At this point the NFL reopened the investigation into the alleged Favre bounty and broadened its scope to investigate an entire pay-to-injure program. NFL investigators found proof of the team’s pay-for-performance program on team computers. In light of Cerullo’s claims and convenient evidence, the league’s investigators interpreted this evidence as proof of pay-to-injure program they were seeking rather than the pay-for-performance program it actually proved. They also came across email that included jokes based on the league’s first investigation that investigators did not take as jokes. Based on this information, Goodell levied his penalties against the Saints, general manager Mickey Loomis, Payton, Vitt and four players. Cerullo had managed to orchestrate his revenge.

Goodell’s Role

As for Goodell’s part in the initial investigation and findings, it seems less likely that Goodell orchestrated it and more likely that he was duped into it. While public perception is that this investigation was Goodell’s doing, there is a more likely driving force behind this just below him. NFL VP of Law and Labor Policy Adolpho Birch oversaw and defended the investigation’s findings. He is also the person that head of security Jeff Miller and Hummel would have been reporting to on the case. Birch is the NFL official who in May 2010 was sharply rebuked by Hennepin County, MN District Judge Gary Larson for his poor implementation of league rules, his questionable handling of the Starcaps case, and for playing “a game of gotcha” with the players involved. Larson also called Birch’s investigation into who leaked PED test results “very brief” and “highly suspect”. Among the players involved in the case were three Saints players, including accused bounty participant Will Smith. Also involved in the Starcaps case was current Jonathan Vilma attorney Peter Ginsberg.  To say there is some history between the two sides of the bounty case is an understatement. Rather than questioning the information provided by a disgruntled former Saints employee, Miller and Hummel likely investigated the case under the direction of Birch who then sold the findings to Goodell.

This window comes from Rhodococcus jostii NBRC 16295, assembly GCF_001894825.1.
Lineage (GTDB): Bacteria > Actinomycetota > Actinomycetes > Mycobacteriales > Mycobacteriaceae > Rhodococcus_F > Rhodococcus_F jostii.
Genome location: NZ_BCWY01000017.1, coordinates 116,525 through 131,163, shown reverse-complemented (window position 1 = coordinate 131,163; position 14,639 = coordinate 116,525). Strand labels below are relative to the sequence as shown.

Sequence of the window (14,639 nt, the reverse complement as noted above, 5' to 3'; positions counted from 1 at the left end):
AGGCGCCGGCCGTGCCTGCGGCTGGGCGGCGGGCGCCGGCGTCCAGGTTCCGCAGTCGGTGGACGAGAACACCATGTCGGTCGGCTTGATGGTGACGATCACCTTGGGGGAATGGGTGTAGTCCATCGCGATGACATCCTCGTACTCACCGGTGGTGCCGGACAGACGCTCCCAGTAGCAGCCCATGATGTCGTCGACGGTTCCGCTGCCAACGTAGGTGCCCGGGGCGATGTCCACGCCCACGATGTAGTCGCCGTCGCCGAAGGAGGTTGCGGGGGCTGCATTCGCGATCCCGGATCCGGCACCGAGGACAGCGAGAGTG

At some point fairly early on but after the original penalties were issued, Goodell figured out that he and the league had been duped by Cerullo and fallen victim to Birch. At that point Goodell was faced with a choice: publicly admit what happened and take a huge hit to his career or ride it out. Since he believed he would be the only person to ever rule on the case, he chose to ride it out. This is the point where the commissioner went from foolish to guilty. The league began to both leak and release pieces of “evidence” such as the alleged bounty ledger, the appeals exhibits, and the alleged Hargrove video in an attempt to bolster their case in the public eye. That plan didn’t go over as well as expected due to credibility issues. With no good news from Judge Helen G. Berrigan, Goodell tried to find a way out relatively unscathed by discussing a suspension reduction for Vilma to put an end to things. To this day Goodell continues to try to find a way out of this debacle, even if it’s at the expense of the livelihood and reputation of others.


In the end, entire mess is the result of the actions of just four people. Not the four players whose professional lives have been ravaged by this investigation. Not the coaches and GM who have been closed off from their careers and many if not most of their friends. The blame for all of this falls at the feet of Brad Childress with his unfounded claims, Mike Cerullo with his thirst for revenge and willingness to do whatever he had to, Adolpho Birch with his overzealous and highly suspect investigative methods, and Roger Goodell with his desire for self-preservation outweighing his need to do what’s right. If the league can stick with their story that only fits the facts they pick and choose, then I see no reason no to believe this version of events that actually fits with and explains all of the evidence.